This is an example of the type of Behavioral Agreement EF Education First / EF High School Year / EF Foundation for Foreign Study operate with. As a rule, we ask that students and parents avoid signing anything once the initial contract has been signed. These types of documents are part of “power games” some representatives like to play.

If you are interested in the background of this Agreement, please feel free to contact Danielle Grijalva at CSFES.org.

EF Foundation for Foreign Study behavioral agreement

7 homes/3 states/3 schools

Exchange organisation US: EF Foundation – 3 states (Oregon/Washington/Idaho)

Exchange families: 7 families – temporary and so-called permanent

My exchange year was 06/07. I had been looking forward to my exchange experience for many years. Like many here I trusted that EF was a good and trustworthy organisation – something that later turned out to be a naive expectation.

Like many others I was told by EF that it was not unusual to not have a permanent exchange family by the time I left my home country. I had been given a welcome-family that would also function as my IEC representatives.

EF told me many times that a welcome-family was plus in that it created a larger network in the US. So I felt this was the least of my problems.

I chose to attend EF’s Language and Culture Camp at Rhode Island and the friendships I found here turned out to be the only support I felt I had during my stay in the US. EF say to proudly that this will be “the best year of your life” and that they have a great support network for you, 24 hours a week. I might have been blind to this network but am afraid that it was non-existent rather than a real thing. Unfortunately I was not alone in experiencing this. At camp we were told to make certain of the subjects at the schools we were being placed at. The state I was going to was Orgeon – and I knew I could end up at three schools: McMinnville, Sheridan and Willamina. It turned out only McMinnville was a school that offered a certain spectrum of subjects – the other two were more limited. They did not offer French – something I accepted – and hardly any math classes.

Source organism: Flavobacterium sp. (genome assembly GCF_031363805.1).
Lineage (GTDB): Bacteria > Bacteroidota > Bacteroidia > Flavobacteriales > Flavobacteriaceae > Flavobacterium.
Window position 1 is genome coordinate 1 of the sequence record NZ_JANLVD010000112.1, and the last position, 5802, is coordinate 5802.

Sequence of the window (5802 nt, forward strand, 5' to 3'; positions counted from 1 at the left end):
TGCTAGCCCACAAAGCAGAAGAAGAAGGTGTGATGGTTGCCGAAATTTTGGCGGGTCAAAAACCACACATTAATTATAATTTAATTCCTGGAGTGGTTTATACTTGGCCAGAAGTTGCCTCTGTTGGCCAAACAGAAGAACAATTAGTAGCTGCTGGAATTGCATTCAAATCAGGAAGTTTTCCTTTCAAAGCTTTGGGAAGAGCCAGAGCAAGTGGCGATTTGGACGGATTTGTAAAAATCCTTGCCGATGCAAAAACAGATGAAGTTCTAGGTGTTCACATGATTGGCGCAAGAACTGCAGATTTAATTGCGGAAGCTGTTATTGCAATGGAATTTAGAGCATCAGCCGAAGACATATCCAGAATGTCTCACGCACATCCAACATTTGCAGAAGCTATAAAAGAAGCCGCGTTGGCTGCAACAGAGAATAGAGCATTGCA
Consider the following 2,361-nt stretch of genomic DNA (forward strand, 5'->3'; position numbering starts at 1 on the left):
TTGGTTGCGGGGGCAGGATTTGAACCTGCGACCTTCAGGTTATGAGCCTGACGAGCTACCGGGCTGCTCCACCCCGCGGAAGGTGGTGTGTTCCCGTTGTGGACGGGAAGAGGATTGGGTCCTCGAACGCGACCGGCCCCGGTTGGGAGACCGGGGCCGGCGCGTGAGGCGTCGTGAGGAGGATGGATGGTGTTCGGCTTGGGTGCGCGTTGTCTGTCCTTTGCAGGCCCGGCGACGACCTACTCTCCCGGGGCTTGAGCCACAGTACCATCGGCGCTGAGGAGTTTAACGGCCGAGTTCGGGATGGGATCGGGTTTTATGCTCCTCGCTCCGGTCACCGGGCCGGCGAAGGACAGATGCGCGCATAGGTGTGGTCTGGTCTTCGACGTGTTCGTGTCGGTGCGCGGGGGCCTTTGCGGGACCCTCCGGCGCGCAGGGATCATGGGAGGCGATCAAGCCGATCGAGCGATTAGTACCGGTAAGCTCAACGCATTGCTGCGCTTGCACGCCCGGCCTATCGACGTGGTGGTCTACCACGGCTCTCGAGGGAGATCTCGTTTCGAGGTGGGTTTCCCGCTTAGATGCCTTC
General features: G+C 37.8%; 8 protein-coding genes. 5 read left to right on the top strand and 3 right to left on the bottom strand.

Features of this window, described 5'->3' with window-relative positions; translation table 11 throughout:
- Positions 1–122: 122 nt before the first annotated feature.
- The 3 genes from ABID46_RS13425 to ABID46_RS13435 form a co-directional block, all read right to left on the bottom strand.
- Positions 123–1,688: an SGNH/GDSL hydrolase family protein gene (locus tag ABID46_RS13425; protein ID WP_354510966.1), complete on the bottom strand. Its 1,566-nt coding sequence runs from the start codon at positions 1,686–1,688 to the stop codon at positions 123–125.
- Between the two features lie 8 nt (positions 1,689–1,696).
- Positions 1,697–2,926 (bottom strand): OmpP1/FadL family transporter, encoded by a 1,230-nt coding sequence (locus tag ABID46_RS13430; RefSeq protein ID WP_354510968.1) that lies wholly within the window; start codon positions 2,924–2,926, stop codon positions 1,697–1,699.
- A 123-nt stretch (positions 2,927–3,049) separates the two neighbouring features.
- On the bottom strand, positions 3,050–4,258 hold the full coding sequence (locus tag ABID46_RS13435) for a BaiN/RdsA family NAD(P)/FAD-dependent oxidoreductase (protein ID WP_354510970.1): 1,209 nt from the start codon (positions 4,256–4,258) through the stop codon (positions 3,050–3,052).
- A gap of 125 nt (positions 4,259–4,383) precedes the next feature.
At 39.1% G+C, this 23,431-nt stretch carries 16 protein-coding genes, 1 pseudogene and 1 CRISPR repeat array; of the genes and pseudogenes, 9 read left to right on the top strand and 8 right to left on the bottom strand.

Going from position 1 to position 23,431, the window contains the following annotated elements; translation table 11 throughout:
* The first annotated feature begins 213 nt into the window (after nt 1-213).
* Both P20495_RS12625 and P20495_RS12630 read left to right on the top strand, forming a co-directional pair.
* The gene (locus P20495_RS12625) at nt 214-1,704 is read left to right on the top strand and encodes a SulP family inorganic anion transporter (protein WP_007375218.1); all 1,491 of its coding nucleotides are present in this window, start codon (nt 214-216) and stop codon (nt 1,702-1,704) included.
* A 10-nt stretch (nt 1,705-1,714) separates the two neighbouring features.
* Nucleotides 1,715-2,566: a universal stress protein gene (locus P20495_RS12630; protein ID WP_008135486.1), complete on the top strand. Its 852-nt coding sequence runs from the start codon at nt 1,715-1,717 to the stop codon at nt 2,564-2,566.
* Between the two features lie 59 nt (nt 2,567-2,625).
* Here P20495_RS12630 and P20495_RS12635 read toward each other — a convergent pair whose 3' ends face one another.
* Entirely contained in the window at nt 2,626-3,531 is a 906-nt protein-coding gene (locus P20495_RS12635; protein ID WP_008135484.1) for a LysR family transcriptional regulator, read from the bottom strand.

I contacted my present IEC and asked if they could try to place med at McMinnville. I was told I’d been placed with a family in Sheridan – and that this was where I was supposed to live! This family was excited about having me come live with them. I felt reassured.

At the airport in Portland I was met by what I thought was to be my future exchange family and my IECs. I remember the first thing my IEC’s said to me was: “Isn’t this weird XXXX, this is going to be your family for a whole year…” The family itself was really nice, and I have nothing to say against them. The strange thing was the family situation when I got to their home. Exchange mother’s mother was dying from cancer and a lot of time was spent with her. Exchange father was a police officer who had recently been in a shooting incident where he had been the shooter. This made XXXX wonder why the family would take in a permant exchange student? I had been given the youngest daughter’s room… But this was really strange. She slept in the middle child’s room on an air mattress. This couldn’t be right? XXXX’s suspicions were confirmed when friends of the family came to visit. They asked a lot of questions about schools and other things. I think they suspected I was a bit confused – when exchange dad later talked to me about how much he liked me, and that I would have been a great fit, but that he hoped that it wouldn’t be fair for them to keep her. That they were only a welcome-family was not meant as an insult. I told him what my family and I had been told – that this was to be my permanent family!